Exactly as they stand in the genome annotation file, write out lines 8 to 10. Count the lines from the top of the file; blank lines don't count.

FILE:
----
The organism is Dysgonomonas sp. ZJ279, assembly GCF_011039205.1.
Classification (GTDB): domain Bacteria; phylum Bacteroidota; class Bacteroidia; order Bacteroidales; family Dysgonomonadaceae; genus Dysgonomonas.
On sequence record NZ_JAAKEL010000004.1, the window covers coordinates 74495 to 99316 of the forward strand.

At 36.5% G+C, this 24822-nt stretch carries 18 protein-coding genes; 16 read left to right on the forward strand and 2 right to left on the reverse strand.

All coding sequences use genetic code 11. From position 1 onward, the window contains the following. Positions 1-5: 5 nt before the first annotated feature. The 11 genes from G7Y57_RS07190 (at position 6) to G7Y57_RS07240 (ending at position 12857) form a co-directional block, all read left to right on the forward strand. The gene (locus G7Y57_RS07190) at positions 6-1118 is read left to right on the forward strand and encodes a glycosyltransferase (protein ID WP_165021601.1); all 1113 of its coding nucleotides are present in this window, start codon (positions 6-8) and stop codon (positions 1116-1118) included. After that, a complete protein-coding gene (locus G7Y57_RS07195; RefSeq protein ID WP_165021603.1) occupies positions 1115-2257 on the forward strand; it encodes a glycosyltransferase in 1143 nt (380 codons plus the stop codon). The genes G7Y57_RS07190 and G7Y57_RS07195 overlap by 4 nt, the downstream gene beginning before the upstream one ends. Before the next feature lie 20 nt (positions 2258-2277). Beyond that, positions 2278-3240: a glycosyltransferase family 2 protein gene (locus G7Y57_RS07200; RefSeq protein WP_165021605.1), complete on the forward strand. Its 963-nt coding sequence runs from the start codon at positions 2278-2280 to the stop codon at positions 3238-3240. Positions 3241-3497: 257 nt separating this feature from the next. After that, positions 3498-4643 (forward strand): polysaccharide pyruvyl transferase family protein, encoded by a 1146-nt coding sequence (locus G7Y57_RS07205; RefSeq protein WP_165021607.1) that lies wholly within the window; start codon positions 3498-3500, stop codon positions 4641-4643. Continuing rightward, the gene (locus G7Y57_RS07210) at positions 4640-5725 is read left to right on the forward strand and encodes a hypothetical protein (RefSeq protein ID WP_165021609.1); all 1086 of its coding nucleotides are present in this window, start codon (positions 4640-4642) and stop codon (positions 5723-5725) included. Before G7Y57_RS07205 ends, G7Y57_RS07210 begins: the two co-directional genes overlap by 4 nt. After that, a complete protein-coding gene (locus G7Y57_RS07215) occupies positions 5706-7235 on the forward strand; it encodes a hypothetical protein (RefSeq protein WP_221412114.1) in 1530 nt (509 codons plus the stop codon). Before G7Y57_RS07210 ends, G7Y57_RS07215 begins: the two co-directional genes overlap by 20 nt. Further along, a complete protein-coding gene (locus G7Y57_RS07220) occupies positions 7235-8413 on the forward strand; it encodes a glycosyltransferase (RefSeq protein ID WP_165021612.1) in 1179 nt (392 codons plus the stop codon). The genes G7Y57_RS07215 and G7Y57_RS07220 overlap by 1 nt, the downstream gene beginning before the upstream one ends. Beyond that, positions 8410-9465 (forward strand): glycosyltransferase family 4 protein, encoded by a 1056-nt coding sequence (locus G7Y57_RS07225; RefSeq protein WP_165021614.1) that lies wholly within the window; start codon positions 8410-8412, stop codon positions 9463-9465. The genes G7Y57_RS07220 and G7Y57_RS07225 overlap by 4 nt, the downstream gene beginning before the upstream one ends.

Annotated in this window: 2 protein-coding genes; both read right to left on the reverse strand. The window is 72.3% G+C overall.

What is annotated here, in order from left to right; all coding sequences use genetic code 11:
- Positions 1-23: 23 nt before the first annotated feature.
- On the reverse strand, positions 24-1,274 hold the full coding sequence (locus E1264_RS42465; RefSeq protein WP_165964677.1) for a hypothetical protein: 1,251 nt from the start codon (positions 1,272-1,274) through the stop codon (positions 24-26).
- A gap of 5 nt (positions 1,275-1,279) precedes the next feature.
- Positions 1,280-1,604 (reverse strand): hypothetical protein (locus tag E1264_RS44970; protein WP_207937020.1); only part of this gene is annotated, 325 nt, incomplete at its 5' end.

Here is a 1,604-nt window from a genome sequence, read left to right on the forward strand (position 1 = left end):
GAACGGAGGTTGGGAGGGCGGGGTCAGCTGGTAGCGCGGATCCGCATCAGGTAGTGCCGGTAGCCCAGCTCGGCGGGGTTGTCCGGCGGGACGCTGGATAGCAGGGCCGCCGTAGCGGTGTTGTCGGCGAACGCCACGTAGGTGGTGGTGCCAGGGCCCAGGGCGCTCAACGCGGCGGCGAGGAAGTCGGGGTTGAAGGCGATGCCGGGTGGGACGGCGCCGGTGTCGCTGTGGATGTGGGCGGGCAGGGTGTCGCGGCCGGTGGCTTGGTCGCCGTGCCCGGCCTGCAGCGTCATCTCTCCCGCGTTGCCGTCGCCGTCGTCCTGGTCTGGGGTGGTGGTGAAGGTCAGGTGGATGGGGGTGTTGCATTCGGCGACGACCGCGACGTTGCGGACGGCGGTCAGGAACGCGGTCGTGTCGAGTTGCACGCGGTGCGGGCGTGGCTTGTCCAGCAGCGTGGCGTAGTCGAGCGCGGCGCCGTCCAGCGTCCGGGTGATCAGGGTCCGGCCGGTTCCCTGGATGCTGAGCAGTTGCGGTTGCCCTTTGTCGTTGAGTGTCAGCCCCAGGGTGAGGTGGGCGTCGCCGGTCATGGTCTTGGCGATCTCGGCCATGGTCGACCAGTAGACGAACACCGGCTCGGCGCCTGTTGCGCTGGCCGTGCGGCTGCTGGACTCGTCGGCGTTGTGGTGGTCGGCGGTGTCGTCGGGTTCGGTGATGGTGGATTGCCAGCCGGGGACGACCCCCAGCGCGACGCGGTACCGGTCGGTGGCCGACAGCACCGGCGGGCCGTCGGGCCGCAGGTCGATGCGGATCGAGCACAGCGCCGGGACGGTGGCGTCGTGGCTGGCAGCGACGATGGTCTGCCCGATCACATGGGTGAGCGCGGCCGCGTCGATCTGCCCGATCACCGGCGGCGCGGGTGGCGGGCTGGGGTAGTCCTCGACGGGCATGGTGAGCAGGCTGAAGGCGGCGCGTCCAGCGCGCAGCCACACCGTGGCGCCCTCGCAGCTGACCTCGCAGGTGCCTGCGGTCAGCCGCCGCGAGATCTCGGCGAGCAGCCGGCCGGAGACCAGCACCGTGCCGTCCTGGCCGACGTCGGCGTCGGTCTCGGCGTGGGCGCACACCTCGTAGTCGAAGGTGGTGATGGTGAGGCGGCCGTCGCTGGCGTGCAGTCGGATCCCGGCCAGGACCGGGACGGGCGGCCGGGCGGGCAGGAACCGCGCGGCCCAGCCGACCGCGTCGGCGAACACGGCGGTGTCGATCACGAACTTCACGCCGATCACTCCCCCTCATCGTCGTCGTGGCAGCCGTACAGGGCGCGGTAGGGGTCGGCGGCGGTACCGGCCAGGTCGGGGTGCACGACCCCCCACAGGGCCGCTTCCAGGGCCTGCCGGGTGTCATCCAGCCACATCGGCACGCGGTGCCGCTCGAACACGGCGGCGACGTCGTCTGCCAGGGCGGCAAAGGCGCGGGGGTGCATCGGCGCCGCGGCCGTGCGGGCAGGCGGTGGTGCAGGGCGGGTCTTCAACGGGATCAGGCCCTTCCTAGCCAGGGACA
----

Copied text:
- Positions 1-23: 23 nt before the first annotated feature.
- On the reverse strand, positions 24-1,274 hold the full coding sequence (locus E1264_RS42465; RefSeq protein WP_165964677.1) for a hypothetical protein: 1,251 nt from the start codon (positions 1,272-1,274) through the stop codon (positions 24-26).
- A gap of 5 nt (positions 1,275-1,279) precedes the next feature.